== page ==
Using WorkflowCommitWorkBatch Service Sample
This sample demonstrates how Windows Workflow Foundation enables custom services to participate in the same transaction as the workflow instance where the services are used.
Any composite activity that has transactional behavior associated with it also has a work batch associated with it. If any activities that are contained in this composite activity call a method on a service that is provided by the host, that service can also be a part of the work batch. When the composite activity is completed, the work batch is committed. If, for some reason, any item fails to commit, the entire work batch rolls back. As part of the commit process, the transaction context is provided to all the items in the batch. Therefore the service that wants to participate in the transaction also gets the transaction context. It can then pass along that transaction context to any calls it makes. For example, the most common thing is to pass the transaction context to a database call so that even the database calls take part in the same transaction.
Participating in the Work Batch
To participate in the work batch, the service must implement an interface called IPendingWork.
Registering with the Work Batch
To participate in the work batch, the service (or any type that has to participate in the work batch) must register with the work batch. The following scenario explains the steps that are required to register with the work batch.
During execution, an activity calls a method on the service. Instead of doing the actual work in the method, the method just registers with the work batch and the context that is required to finish the work. Later, when the work batch is to be committed, the Commit method is called with the context that was used at the time of registration. In other words, the method just defers the processing until it is appropriate to do the actual work.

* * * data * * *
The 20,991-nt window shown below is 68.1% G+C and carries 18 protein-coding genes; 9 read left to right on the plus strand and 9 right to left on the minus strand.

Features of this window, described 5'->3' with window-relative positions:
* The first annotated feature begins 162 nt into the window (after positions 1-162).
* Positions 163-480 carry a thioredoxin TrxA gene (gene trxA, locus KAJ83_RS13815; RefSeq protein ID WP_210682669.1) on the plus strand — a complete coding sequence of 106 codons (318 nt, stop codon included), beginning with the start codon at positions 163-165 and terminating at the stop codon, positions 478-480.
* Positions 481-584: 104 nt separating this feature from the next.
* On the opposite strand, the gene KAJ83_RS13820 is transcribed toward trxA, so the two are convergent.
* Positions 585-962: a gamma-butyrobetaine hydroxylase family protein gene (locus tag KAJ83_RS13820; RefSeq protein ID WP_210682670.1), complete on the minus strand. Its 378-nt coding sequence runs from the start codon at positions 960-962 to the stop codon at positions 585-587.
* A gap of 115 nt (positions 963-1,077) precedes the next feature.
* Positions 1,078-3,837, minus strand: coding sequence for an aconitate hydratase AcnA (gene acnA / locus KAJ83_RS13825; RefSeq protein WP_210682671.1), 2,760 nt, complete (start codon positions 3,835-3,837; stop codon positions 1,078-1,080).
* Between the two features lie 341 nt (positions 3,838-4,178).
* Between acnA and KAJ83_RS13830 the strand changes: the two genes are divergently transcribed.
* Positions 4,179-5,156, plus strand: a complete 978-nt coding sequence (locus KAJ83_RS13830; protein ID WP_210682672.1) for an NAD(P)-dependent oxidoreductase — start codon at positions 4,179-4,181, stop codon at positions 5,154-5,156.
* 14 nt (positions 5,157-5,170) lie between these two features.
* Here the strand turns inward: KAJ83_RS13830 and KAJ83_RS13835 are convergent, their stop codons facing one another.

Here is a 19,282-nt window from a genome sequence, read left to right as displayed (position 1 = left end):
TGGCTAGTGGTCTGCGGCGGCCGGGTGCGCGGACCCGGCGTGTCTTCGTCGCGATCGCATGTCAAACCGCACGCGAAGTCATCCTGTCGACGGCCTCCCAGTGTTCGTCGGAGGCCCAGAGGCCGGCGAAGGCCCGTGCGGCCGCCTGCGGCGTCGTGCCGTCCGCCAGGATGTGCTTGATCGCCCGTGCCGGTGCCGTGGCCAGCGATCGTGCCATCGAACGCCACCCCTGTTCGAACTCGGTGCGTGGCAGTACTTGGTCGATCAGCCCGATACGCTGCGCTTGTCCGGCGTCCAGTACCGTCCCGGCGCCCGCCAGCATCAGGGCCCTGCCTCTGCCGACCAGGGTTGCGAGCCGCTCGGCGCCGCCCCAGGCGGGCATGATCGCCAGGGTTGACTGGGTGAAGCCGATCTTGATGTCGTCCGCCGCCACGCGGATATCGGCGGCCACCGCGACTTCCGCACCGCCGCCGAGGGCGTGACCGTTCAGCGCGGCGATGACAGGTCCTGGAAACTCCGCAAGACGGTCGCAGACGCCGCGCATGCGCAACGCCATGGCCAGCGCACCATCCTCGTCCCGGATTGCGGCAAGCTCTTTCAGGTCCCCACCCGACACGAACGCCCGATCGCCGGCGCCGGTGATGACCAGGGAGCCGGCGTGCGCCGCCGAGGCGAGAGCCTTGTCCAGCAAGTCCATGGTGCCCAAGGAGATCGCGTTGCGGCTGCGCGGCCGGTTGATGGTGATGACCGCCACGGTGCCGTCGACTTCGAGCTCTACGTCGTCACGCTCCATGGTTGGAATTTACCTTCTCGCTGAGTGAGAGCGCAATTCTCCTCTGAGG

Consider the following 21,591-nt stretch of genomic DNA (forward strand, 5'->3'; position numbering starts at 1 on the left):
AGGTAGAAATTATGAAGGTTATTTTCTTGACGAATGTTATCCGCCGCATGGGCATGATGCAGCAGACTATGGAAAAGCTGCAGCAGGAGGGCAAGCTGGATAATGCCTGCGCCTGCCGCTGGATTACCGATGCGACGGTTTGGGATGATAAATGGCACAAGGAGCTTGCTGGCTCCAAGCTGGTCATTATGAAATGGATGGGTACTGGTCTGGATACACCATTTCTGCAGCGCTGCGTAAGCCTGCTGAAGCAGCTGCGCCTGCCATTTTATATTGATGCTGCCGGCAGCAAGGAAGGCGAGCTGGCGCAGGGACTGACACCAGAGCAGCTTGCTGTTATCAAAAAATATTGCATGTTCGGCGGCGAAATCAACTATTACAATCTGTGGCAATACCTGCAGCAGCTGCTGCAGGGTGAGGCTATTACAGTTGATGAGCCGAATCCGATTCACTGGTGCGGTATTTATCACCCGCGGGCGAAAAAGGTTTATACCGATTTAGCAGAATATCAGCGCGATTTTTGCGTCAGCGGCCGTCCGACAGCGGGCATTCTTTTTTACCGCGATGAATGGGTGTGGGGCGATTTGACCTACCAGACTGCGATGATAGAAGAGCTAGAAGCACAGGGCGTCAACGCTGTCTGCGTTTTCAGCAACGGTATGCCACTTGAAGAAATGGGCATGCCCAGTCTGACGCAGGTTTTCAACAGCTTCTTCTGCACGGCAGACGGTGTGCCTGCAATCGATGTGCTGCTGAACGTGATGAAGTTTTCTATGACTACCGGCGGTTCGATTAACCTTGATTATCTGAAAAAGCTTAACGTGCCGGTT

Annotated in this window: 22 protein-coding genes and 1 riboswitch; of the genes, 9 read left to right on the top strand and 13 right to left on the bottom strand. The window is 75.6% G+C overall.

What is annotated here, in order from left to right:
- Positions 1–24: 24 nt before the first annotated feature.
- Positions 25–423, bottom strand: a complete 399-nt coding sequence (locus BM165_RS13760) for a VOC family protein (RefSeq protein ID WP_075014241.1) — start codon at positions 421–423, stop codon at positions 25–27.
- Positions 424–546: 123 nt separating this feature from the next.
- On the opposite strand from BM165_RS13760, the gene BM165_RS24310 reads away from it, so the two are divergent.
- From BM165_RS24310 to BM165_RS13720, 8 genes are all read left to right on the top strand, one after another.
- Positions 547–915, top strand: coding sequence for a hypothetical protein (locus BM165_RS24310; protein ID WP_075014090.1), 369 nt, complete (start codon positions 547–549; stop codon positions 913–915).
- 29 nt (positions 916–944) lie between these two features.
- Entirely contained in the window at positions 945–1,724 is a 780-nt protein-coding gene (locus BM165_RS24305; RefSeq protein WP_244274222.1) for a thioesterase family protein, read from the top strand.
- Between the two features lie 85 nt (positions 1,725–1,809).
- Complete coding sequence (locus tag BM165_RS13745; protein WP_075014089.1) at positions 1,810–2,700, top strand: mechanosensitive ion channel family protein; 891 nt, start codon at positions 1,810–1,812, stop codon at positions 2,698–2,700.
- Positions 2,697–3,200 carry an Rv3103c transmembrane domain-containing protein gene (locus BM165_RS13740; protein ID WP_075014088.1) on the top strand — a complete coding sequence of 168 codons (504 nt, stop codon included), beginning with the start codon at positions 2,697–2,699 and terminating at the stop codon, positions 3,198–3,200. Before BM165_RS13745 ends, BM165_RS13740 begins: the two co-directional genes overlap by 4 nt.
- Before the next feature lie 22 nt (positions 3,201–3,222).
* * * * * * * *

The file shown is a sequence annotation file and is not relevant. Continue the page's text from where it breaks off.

To register with the work batch, the work item is added to the current work batch by using the following:
WorkflowEnvironment.WorkBatch.Add(IPendingWork work, object workItem);
The sample is an amount transfer scenario. A certain amount of money must be transferred from a savings account to a checking account. The workflow first credits the money in the checking account. It then tries to debit the money from the savings account. If the amount of money in the savings account is less than the amount to be transferred, the transaction aborts and the checking account is restored. If the amount is larger, the transaction succeeds.
As part of the commit method, the transaction context is passed to the database calls so that even the database participates in the same transaction.
The sample has three custom activities.
CreditAmount: Used to credit the amount into the checking account.
DebitAmount: Used to debit amount from the savings account.
TransactionComposite: A composite activity that inherits from the SequenceActivity activity. It provides the transaction behavior.
To create and configure the SQL Server database